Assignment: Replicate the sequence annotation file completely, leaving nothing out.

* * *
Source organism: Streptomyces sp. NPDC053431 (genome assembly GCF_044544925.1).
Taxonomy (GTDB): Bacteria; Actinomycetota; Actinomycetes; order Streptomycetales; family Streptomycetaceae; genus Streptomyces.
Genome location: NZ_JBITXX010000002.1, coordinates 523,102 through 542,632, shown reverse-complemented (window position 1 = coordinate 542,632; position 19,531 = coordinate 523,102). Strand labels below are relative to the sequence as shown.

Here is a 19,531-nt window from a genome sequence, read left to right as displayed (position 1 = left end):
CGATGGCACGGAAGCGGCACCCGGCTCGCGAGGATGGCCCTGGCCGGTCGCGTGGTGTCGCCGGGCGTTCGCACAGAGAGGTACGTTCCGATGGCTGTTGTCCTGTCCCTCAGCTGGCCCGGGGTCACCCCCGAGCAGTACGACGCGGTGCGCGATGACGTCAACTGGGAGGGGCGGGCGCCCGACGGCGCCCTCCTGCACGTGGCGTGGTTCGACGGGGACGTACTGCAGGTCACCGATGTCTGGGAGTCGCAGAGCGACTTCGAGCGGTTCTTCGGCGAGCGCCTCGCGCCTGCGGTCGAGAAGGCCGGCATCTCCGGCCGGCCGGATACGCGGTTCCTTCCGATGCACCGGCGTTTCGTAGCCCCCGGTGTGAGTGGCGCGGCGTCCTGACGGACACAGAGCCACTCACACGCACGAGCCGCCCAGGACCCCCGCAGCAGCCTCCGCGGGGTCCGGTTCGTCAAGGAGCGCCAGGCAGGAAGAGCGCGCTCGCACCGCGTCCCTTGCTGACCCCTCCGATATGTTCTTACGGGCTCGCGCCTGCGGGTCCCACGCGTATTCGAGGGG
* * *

Source organism: Streptomyces sp. NPDC053431 (genome assembly GCF_044544925.1).
Taxonomy (GTDB): Bacteria; Actinomycetota; Actinomycetes; order Streptomycetales; family Streptomycetaceae; genus Streptomyces.
Genome location: NZ_JBITXX010000002.1, coordinates 523,102 through 542,632, shown reverse-complemented (window position 1 = coordinate 542,632; position 19,531 = coordinate 523,102). Strand labels below are relative to the sequence as shown.

Here is a 19,531-nt window from a genome sequence, read left to right as displayed (position 1 = left end):
CGATGGCACGGAAGCGGCACCCGGCTCGCGAGGATGGCCCTGGCCGGTCGCGTGGTGTCGCCGGGCGTTCGCACAGAGAGGTACGTTCCGATGGCTGTTGTCCTGTCCCTCAGCTGGCCCGGGGTCACCCCCGAGCAGTACGACGCGGTGCGCGATGACGTCAACTGGGAGGGGCGGGCGCCCGACGGCGCCCTCCTGCACGTGGCGTGGTTCGACGGGGACGTACTGCAGGTCACCGATGTCTGGGAGTCGCAGAGCGACTTCGAGCGGTTCTTCGGCGAGCGCCTCGCGCCTGCGGTCGAGAAGGCCGGCATCTCCGGCCGGCCGGATACGCGGTTCCTTCCGATGCACCGGCGTTTCGTAGCCCCCGGTGTGAGTGGCGCGGCGTCCTGACGGACACAGAGCCACTCACACGCACGAGCCGCCCAGGACCCCCGCAGCAGCCTCCGCGGGGTCCGGTTCGTCAAGGAGCGCCAGGCAGGAAGAGCGCGCTCGCACCGCGTCCCTTGCTGACCCCTCCGATATGTTCTTACGGGCTCGCGCCTGCGGGTCCCACGCGTATTCGAGGGG